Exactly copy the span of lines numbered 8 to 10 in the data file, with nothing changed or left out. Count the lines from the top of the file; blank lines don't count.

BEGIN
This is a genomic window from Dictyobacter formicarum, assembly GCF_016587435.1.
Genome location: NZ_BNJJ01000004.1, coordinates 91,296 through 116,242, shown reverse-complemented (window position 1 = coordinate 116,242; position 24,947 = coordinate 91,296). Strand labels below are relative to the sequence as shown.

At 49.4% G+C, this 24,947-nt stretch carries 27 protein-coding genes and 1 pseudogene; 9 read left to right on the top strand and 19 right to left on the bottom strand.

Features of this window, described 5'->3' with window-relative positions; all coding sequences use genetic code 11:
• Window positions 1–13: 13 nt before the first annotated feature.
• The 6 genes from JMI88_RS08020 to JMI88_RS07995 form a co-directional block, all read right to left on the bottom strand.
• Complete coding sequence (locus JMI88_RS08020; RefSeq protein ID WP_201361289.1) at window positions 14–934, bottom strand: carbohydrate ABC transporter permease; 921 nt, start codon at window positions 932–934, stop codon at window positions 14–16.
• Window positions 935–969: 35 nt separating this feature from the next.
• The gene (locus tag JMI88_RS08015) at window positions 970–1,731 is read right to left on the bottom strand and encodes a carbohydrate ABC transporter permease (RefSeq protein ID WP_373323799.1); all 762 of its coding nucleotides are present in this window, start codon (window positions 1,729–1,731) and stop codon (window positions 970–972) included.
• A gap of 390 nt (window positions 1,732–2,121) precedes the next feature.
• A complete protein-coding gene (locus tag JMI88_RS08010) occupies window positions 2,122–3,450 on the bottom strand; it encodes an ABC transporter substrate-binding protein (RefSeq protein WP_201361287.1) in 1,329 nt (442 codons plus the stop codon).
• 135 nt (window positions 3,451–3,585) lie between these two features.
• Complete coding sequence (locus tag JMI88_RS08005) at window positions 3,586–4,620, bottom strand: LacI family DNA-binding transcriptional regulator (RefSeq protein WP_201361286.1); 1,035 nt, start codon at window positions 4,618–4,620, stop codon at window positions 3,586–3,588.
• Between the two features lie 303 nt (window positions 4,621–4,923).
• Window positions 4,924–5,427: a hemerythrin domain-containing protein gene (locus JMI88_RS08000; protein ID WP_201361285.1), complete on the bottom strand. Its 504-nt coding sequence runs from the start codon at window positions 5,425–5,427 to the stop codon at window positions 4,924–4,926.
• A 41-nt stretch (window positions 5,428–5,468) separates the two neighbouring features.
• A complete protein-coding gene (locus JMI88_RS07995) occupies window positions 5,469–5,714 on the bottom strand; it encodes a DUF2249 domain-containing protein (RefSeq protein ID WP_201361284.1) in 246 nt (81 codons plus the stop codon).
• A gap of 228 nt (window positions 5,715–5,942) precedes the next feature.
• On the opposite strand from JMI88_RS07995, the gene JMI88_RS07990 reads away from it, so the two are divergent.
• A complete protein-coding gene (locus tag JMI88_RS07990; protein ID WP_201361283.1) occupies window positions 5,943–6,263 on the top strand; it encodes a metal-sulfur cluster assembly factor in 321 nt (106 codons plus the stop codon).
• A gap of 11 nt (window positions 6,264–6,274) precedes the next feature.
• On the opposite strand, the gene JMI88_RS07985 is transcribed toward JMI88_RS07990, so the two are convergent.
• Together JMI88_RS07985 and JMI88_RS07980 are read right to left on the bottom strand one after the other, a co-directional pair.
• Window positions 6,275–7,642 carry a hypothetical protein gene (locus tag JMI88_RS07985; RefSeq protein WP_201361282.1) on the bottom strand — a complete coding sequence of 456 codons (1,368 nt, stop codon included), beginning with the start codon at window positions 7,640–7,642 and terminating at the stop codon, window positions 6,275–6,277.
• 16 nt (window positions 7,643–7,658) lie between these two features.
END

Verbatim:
• Window positions 935–969: 35 nt separating this feature from the next.
• The gene (locus tag JMI88_RS08015) at window positions 970–1,731 is read right to left on the bottom strand and encodes a carbohydrate ABC transporter permease (RefSeq protein ID WP_373323799.1); all 762 of its coding nucleotides are present in this window, start codon (window positions 1,729–1,731) and stop codon (window positions 970–972) included.
• A gap of 390 nt (window positions 1,732–2,121) precedes the next feature.